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- Oratorio :Concerts at Tonypandy.

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Oratorio :Concerts at Tonypandy. Successful Appearance of a Local Singer. [By Our Musical Critic.] The tenth annual concert was given by the Ebenezer Choral Society on Thursday last at the Judge's Hall, Trealaw, when performances of Mendelssohn's y Hear My Prayer," and Sir Edward Elgars "Banner of St Geoige were given. It has been the writer's privilege to be present at every one of the previous con- certs, and the high standard reached bv the choir and artistes in the past enabled one to look forward to the present per- formance with considerable pleasure, and there is no doubt that such was the case with a large number of Mid-Rnondda with a large number of Mid-Rnondda mueio-lovers. There were two innovations that made this year's concert particularly interest- ing. Firstly, it was held, at" the local hall built to commemorate the late Judge Gwilyrii Williams, and second! only one opportunity was given to those who wished to attend, instead of two as in past years. Both innovations were pro- bably an experiment by the committee, who have always had considerable worry to make the concerts financially success- ful. The vocalists and instrumentalists have always been a sufficient attraction r in themselves to the patrons of the eon- •oei»ts, only those of acknowledged Miss BESSIE JONES. I ability have been engaged. This has been done at considerable exoense, and the result of this year's experiment, namely, holding the concert in a, building of a greater seating capacity, and only on one night, when the expenses will be about two-thirds of the customary two nights, will be awaited with interest by other societies similarly situated. There was a large audience, the higher or iced reserved seats having been apparently all taken. The artistes were Miiss Bessie Jones, Tonypandy (soprano); Mr. Cynlais Giblxs, London (tenor); and Mr. David Hughes, London (bass). The orchestra was led by Mr. Hulley, Swansea. The committee are to be heartily con- gratulated on again demonstrating their desire to give local aspirants to the con- cert nlatform an opportunity of display- ing their ability. One has noted that when a local singer has undergone suffi- cient training to enable him or her to appear successfully, and thus to maintain the standard set by other famous artistes the committee has only been too pleased to give the said singer honour in his own country." One has only to mention Miss Amy Evans and Messrs. W. Spencer Thomas and Ivor Foster, who have an- pea,red at these concerts from time to time, to prove this. A distinguished pro- fessor last week doubted whether there were not microbes in certain atmospheres that caused fiat-singing. If this be true, there must surely be germs of the oppo- site kind in the atmosphere of Ebenezer Chapel. If there be not, how can one account for the fact that another nne singer as Miss Jones undoubtedly is has sprung up from the choir? If rumour does not lie, there are again others who promise eventually to blossom into first- raters. Miss Jones' debut was quite a triumph. One. could forgive a few mis- takes in her solo work in "Hear My Prayer," for she evidently felt the im- portance of the occasion. In the follow- ing miscellaneous portion, however, she showed her interested listeners the great .,advance she had made, thanks to the training at the D.C.M. She has evidently been taught self-restraint, and also that the aim of a singer should from the first I be to secure a pure and beautiful tone. That she is keenly observant of the emotional side of her singing was also apparent, and it is because of this that one can safely prophecy a successful career for her. Her singing with the orchestra of Verdi's (great solo, "Ah Fors e lui from" La Traviata" (in Italian) was one of the best things of the whole evening, and thoroughly deserved the enthusiastic a,-Ia-uise which followed. An admirer also presented her with a lovely bouquet on her reappearance. Her other efforts were Gounod's Serenade with a violin obligato beautifully played by Mr. Hulley, and a Welsh folk-song, .Cwew Fach." Mr. David Hpghes was in bis customary good form," his sing- ing of "Jolly Jenkin" (Sullivan) and j I'm a roamer" (Mendelssohn) bringing I down the house. Mr. Cynlais Gibbs must have been a disappointment to those who had not had the pleasure of hearing him previously, as the writer has. He is evidently feeling the effect of his many engagements. His singing was not by any means up to his usual standard, his hr>*h notes being produced with difficulty. The choir is evidently in its lean year. Instead of the usual large body of voices, we heard only about eighty in number. The works selected, however, did not require a large choir. In Elgar's cantata, what is required is a body of artistic and intelligent: singers. There were frequently passages that depended almost entirely en the treatment of the words for their pi-oi,er effect, and these received particular attention by the con- ductor, Mr. W. T. David. A successful attempt was made to give a descriptive rendering of a work that has many diffi- ûTdt passages. v Mr. Hulley .proved to be a capable leader of an orchestra whose playing was satisfactory. The chairman was Mr. J. W. Jones (schoolmaster), Tonypandy, who fully deserved the honour for jÜs many yeans of valuable assistance to the choir as chairman of the committee and also member of the choir. The hon. secretary was Mr. John Lewis (draper), who with his lieutenants deserves our thanks for his courtesy and kindness.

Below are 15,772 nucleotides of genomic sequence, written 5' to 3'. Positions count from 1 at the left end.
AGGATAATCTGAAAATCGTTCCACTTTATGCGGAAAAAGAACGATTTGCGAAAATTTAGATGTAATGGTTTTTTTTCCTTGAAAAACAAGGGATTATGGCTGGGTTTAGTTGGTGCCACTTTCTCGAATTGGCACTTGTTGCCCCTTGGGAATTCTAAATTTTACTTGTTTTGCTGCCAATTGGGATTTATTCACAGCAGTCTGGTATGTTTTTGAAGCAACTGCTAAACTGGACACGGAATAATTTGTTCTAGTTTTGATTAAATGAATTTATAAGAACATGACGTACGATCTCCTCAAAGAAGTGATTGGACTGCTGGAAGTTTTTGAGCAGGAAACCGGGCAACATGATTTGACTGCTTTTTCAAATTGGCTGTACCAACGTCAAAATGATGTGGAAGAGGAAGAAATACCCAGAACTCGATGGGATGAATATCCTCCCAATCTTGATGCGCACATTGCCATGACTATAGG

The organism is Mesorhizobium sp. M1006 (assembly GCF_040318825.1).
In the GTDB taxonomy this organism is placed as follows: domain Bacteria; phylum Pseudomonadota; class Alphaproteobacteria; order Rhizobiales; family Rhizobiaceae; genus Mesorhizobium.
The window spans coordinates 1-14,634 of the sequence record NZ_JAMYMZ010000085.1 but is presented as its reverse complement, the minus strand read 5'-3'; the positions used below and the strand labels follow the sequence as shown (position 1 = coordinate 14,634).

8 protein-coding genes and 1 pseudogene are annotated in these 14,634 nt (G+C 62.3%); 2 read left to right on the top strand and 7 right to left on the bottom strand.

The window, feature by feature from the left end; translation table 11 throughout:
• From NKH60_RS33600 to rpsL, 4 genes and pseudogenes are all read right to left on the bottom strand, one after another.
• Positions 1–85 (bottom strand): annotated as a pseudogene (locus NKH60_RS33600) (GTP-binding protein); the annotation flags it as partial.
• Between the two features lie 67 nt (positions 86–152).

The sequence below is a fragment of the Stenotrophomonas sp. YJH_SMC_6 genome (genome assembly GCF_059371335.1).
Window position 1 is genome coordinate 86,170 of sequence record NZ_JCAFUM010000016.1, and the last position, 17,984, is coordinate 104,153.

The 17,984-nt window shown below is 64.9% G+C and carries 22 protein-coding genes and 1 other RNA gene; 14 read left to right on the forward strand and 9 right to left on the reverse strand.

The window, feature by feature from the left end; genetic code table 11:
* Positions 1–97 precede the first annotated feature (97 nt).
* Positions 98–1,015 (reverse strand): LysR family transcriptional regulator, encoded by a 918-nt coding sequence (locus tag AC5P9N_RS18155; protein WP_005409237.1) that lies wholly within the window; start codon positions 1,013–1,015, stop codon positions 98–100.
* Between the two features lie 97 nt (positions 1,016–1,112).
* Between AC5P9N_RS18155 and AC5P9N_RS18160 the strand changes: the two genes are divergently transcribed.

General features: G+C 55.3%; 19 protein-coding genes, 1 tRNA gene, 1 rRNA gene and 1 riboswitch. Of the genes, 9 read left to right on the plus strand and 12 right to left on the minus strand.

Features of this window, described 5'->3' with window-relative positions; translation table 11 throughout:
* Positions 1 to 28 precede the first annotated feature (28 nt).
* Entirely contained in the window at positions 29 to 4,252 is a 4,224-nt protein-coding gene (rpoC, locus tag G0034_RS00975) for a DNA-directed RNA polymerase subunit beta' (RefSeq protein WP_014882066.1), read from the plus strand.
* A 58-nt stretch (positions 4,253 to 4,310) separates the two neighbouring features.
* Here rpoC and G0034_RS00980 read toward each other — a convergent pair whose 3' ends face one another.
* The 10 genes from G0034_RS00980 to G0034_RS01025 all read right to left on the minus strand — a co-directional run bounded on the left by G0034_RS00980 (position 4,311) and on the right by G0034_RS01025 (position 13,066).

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--'-Tom Thomas.